Theater publicly reveals the human condition through appealing to both intellect and emotion. Architecture, whether lowly or exalted, can do the same.
There was this enormous burst of sculptural creative juice in the nineteenth century, and all that stuff is just so decorative. Even in pieces cast from a mold, you get a more sensuous, handmade, individual sense from it.
During the Second World War, nobody built any concert halls or theaters. After the war, Lincoln Center was a very brave project because all those architects had never built a theater before. We've learned a lot since then about the nature of materials and the isolation that's required.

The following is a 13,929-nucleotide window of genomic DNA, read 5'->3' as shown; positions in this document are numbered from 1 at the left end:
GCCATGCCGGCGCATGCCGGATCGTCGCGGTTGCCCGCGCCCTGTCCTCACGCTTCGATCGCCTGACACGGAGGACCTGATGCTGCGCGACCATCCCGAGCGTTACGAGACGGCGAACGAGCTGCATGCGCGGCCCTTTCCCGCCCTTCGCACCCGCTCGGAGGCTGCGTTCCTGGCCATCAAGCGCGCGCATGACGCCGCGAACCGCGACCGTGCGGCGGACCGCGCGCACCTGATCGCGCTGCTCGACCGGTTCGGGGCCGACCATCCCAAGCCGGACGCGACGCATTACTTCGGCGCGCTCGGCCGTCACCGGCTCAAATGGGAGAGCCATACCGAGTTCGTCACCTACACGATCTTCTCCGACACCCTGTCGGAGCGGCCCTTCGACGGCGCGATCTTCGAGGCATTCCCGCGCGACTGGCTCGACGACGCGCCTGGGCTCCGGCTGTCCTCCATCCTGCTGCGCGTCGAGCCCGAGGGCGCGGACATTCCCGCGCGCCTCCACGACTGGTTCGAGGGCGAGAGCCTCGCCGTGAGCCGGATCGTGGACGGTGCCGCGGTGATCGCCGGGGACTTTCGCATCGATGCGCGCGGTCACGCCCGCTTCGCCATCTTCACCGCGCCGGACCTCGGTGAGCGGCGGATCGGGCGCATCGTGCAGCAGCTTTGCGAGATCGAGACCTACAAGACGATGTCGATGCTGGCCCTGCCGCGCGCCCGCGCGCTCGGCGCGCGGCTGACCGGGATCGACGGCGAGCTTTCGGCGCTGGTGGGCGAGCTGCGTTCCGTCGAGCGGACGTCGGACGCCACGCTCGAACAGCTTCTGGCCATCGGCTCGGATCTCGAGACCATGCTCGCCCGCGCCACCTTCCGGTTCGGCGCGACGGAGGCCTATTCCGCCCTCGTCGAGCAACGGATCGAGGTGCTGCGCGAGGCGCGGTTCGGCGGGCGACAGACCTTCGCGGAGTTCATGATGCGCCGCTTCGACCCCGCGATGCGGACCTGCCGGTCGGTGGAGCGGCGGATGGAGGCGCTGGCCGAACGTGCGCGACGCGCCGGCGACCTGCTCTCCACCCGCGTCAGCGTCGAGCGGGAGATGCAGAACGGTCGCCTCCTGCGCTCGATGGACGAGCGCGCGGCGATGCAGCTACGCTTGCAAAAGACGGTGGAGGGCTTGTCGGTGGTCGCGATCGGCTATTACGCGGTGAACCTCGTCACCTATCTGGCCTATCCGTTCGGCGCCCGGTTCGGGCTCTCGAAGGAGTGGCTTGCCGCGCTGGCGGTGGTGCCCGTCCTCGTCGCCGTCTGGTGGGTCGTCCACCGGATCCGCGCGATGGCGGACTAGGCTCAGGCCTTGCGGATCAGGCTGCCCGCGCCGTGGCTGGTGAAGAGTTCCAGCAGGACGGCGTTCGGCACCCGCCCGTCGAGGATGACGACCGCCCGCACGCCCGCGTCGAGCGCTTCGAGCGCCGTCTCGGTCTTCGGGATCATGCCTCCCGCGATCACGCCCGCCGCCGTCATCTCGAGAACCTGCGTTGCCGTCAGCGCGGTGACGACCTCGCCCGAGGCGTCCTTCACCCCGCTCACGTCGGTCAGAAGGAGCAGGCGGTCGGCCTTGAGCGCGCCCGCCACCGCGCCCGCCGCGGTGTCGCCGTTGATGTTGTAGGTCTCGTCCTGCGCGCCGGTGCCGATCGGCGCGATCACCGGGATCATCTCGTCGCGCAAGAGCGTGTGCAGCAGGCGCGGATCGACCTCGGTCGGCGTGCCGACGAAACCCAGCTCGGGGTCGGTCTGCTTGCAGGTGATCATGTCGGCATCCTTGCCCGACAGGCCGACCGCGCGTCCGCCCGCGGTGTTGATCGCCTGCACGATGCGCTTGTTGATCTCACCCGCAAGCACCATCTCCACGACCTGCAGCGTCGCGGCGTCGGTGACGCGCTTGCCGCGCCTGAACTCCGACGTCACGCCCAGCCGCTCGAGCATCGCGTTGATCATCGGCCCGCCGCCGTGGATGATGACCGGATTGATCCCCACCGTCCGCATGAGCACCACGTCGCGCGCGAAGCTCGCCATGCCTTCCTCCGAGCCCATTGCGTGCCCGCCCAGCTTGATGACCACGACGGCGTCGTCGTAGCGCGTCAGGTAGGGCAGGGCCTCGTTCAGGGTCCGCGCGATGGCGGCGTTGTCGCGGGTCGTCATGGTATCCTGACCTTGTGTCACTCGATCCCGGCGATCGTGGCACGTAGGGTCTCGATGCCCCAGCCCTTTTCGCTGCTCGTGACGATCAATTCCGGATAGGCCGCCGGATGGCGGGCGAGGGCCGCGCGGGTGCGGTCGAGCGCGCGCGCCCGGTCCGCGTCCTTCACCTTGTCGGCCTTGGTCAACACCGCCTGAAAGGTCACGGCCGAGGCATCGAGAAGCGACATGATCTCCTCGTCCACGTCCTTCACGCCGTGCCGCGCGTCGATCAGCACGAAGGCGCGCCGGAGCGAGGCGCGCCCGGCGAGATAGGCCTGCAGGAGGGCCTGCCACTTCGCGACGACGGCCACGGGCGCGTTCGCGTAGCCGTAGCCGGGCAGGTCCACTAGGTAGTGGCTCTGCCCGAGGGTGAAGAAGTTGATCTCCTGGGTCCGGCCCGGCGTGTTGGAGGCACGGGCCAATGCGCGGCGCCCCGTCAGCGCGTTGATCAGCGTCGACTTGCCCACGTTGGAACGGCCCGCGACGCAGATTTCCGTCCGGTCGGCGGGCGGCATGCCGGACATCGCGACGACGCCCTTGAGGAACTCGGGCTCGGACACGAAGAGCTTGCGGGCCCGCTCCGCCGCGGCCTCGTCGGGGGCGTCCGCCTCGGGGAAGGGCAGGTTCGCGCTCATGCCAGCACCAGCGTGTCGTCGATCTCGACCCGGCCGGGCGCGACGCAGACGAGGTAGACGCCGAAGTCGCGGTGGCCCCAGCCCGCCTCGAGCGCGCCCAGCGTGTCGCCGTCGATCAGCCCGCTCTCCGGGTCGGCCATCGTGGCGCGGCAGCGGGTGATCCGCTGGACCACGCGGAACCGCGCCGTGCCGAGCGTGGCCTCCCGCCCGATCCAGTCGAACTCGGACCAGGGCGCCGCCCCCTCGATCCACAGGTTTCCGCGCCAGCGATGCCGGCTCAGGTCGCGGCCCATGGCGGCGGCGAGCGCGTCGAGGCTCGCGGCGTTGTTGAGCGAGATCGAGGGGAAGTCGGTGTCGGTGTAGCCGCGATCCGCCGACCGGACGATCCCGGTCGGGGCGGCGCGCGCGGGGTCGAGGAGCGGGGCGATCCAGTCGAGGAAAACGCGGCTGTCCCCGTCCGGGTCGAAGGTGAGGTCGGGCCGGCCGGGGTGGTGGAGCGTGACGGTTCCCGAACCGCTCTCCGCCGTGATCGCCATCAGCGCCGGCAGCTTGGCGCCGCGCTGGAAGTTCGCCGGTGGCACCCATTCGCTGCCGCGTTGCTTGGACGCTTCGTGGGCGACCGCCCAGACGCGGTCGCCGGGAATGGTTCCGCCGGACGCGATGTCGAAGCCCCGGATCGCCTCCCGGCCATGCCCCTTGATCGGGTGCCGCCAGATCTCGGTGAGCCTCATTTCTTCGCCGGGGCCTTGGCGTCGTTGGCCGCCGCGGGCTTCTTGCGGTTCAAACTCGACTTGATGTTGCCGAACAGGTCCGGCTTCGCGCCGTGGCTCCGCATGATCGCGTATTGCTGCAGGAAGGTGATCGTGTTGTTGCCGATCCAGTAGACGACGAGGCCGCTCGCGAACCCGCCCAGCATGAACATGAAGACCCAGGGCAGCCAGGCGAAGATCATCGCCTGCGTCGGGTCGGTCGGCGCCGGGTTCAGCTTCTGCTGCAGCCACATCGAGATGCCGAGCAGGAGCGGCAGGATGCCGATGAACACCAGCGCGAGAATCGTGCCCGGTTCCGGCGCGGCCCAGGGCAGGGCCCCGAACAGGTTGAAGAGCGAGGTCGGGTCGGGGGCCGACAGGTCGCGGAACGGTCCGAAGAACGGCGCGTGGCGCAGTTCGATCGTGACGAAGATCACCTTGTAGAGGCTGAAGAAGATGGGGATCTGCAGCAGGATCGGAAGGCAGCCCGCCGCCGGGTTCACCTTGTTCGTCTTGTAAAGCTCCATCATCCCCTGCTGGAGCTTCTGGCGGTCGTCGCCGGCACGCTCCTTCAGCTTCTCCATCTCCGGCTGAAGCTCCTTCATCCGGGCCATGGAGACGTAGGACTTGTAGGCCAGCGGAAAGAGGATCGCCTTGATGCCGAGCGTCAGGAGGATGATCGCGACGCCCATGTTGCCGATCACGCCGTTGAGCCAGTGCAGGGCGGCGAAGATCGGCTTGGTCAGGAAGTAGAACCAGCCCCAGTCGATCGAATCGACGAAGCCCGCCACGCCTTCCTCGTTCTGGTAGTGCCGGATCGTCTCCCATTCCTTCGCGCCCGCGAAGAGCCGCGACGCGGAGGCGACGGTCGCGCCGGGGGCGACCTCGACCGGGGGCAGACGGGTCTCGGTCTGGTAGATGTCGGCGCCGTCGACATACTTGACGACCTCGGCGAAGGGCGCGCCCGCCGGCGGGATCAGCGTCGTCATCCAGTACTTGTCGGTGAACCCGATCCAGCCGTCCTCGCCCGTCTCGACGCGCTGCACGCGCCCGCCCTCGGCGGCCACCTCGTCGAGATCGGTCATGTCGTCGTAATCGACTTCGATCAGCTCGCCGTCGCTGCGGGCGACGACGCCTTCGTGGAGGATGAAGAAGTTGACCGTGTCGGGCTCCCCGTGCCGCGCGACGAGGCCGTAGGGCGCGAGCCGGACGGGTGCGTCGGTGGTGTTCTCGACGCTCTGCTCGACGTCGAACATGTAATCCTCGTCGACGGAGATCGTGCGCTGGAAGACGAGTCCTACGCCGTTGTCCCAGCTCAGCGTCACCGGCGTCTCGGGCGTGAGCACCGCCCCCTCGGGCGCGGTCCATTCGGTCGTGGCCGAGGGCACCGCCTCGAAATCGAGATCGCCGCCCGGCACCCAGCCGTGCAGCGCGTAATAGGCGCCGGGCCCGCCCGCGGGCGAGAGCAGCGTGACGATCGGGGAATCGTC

When I was in architecture school at Princeton, the worst thing you could say about someone was that they were eclectic.
I get very excited when I go to a show - there are all these people who don't know each another who've come together to celebrate this amazing ritual. The making of community that theater provides is quite profound.
I live in a loft in a building I designed, but for my dream house I'd get Frank Gehry, just to see what he'd do.
Please, don't use a cornice as a doorstop. At least put it somewhere where people will have to look up at it. Architectural details really ought to be displayed in the same relation to the viewer as they were originally intended.
When I went to India, I became absolutely obsessed with the idea of building a hotel in India. I've never done a hotel, and I'd love to do public spaces in that culture.
I am an architect, first.
Basically, New York housing is designed by formula, with lots of restrictions.
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